By Julian Neiser on G+ I’ve been seeing a rash of judgments taken by default against small businesses. This means that a lawsuit was filed, no response or defense was made and a judgment was taken without a fight. Then, months — and even years — later, clients need to fix these problems. The reasons range from a failure to open mail to a neighbor signing for a hearing notice and not delivering it, and even service to an incorrect address. Fortunately, I’ve been relatively successful in helping my clients. But it’s always a very shaky proposition to obtain a second chance in defending a lawsuit or even filing a late appeal. In fact, it’s a pretty high legal burden to meet. Granted, there are very limited occasions when a default makes sense (e.g., at a magistrate hearing when you know an appeal will be taken or against a company with zero assets). Otherwise, they are usually avoidable, troublesome, expensive to fix and can be completely irreversible. How Default Judgments Are Taken A default occurs in different ways depending on the court. At the Pennsylvania district justice or magistrate level, a default occurs by not showing up at a hearing or by failing to tell the court that you will be defending a claim. So, a plaintiff who files a complaint, obtains a hearing, and is the only party who shows up will win by default. A plaintiff who doesn’t show up for the magistrate hearing will be subject to a dismissal of their case, which means no appeal can be had. A defendant can file an appeal from the default judgment within 30 days to the Court of Common Pleas, Arbitration Division. If a case is appealed within this period (it must be, otherwise the judgment may be permanent), then the process starts over — but with a few new rules. The filing of an appeal from a district justice suit also results in the issuance of a “rule to file a complaint” on the Plaintiff. This means the Plaintiff needs to file a new complaint within 20 days of the appeal. The Defendant then needs to file an answer (or objections) within 20 days from the date of service of the Complaint. If the Defendant does not respond in time, the Plaintiff must give what is known as a “10-day notice,” which informs the Defendant that if no response is filed within ten days, then a default may be entered. If, after 10 days following the notice the Defendant fails to file and serve a response, then the Plaintiff can enter a default judgment. But wait! There’s more… The Defendant, within 10 days from the entry of default, can petition the court to open the judgment and allow a reasonable period to file a response. The Court must do so if the Petition is filed within 10 days of notice of the default judgment. After that 10 day period, the Court may deny the request or issue a rule to show cause to demand proof why a judgment should not be entered. This puts the burden on the defendant to explain why the default occurred, demonstrate a meritorious defense and establish that the late filing is reasonable. Also, a default can be taken if a party fails to show up for a scheduled arbitration (from which there is no appeal except in extraordinary circumstances). Confused? Don’t feel bad. Avoid the Hassle and Expense of a Default Judgment I know the details on how to appeal, open judgments, and take defaults through years of practice and an understanding of the rules. If you are a small business owner and are attempting to collect a small debt or defend against a customer who has an unresolved issue, attempting to navigate these waters can be dangerous and result in a waste of time and money. Court personnel will be happy to help you understand what needs to be done to file and bring a claim, but they only can do so much. Some offices are more cooperative than others, and no court personnel can give “legal advice.” The problem occurs when a small claim becomes a complete nightmare due to administrative errors or neglect. Then attorney fees are compounded because a lawyer needs to fix the default, open a judgment and still has to mount a defense. Here are the main causes for default judgment and how you should fix them 1. Open your mail! Seriously. Open your mail. I’m always surprised how many business owners let mail accumulate or ignore critical letters. All business owners have at least one period where market conditions, customers and other issues create stressful times where the only thing that comes in the mail is bad news. No one is immune from this. However, no good ever comes from failing to open your correspondence. Some people also think that if they don’t open hearing notices then no one can say they were received. That is incorrect. 2. Use one good business address. Don’t use your home and a business address, or a business address and a P.O. box. Or some other combination. Use one address. If you move, ensure your mail is forwarded. I have seen lawsuits valued at significant amounts of money that ended in a default judgment because mail was sent to an improper address (another topic for another day). 3. Mail that is not returned to sender is assumed to be delivered and read. The courts assume infallibility of the postal service. If you receive a letter from a court, it is assumed to be read — whether you do or not. 4. Do not allow anyone to sign for your mail. If you share space with another business or have a neighbor who always is home and sometimes collects your mail, please tell them to never, ever sign for certified mail on your behalf. In fact, put it in writing and email it to them. A well-intended neighbor can forget to give you important court documents and the next thing you know, you have to pay an attorney to undo a mess of which you may not even be aware. Even if you have to “undo” a mess because mail was not handed over to you, at least the argument can be made that any failure on your part was due to interference by an outside agency who was specifically instructed to not sign for your mail. 5. Deal with problems head on. In a lawsuit, a tree that falls in the woods with no one around always makes a sound. There are no excuses for ignoring trouble spots or tough arguments. All litigants need to understand that they are not perfect, they never will be perfect and it is OK to accept mistakes made on your own behalf. Ignored problems never go away. Never. Timely, decisive responses are your best option — always. — Julian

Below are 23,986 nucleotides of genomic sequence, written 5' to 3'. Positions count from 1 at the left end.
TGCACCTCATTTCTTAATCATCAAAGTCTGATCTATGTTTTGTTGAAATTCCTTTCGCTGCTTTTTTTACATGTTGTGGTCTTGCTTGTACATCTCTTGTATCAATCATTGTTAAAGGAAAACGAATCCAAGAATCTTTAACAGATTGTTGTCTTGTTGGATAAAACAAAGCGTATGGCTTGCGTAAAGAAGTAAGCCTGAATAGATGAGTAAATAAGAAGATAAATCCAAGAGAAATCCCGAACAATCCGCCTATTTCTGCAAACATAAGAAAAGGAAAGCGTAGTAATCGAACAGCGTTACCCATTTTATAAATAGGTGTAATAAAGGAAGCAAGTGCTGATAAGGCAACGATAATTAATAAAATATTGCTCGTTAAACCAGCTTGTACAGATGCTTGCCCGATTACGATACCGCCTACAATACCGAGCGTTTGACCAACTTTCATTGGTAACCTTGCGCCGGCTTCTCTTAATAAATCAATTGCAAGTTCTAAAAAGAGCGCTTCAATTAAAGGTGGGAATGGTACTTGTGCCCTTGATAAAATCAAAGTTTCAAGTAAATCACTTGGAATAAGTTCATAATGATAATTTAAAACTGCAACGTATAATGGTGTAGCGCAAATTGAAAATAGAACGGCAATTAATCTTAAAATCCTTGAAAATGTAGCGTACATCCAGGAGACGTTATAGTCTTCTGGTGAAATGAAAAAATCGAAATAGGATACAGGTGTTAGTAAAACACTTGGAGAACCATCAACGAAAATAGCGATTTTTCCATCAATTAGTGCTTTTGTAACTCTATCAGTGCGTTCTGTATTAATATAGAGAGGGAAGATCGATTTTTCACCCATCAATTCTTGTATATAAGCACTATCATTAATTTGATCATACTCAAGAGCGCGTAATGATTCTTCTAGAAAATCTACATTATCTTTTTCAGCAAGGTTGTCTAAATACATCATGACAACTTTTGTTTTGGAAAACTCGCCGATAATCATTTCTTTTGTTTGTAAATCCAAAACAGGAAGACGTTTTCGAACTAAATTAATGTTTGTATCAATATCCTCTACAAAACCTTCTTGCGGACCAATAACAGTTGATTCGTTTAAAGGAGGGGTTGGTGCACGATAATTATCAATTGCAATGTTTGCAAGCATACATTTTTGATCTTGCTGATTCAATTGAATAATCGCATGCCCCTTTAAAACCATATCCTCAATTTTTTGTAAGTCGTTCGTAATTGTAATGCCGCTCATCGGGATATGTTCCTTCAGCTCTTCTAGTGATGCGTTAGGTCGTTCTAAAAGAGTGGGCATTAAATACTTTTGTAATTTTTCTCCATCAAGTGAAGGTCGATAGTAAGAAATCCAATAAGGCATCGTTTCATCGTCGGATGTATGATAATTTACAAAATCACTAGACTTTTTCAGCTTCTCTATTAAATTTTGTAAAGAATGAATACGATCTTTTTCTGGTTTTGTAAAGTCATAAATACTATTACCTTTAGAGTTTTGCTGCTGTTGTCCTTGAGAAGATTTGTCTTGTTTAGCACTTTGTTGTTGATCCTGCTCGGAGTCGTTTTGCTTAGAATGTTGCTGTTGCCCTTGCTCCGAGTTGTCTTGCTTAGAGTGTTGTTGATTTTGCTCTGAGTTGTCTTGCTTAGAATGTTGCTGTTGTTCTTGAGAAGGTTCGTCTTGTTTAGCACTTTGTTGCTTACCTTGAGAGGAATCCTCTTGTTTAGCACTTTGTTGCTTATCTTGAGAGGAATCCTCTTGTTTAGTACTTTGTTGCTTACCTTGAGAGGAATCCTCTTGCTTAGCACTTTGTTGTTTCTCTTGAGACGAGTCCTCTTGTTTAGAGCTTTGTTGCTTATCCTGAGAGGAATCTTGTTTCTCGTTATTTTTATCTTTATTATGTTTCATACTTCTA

Employment Law Tips for Small Businesses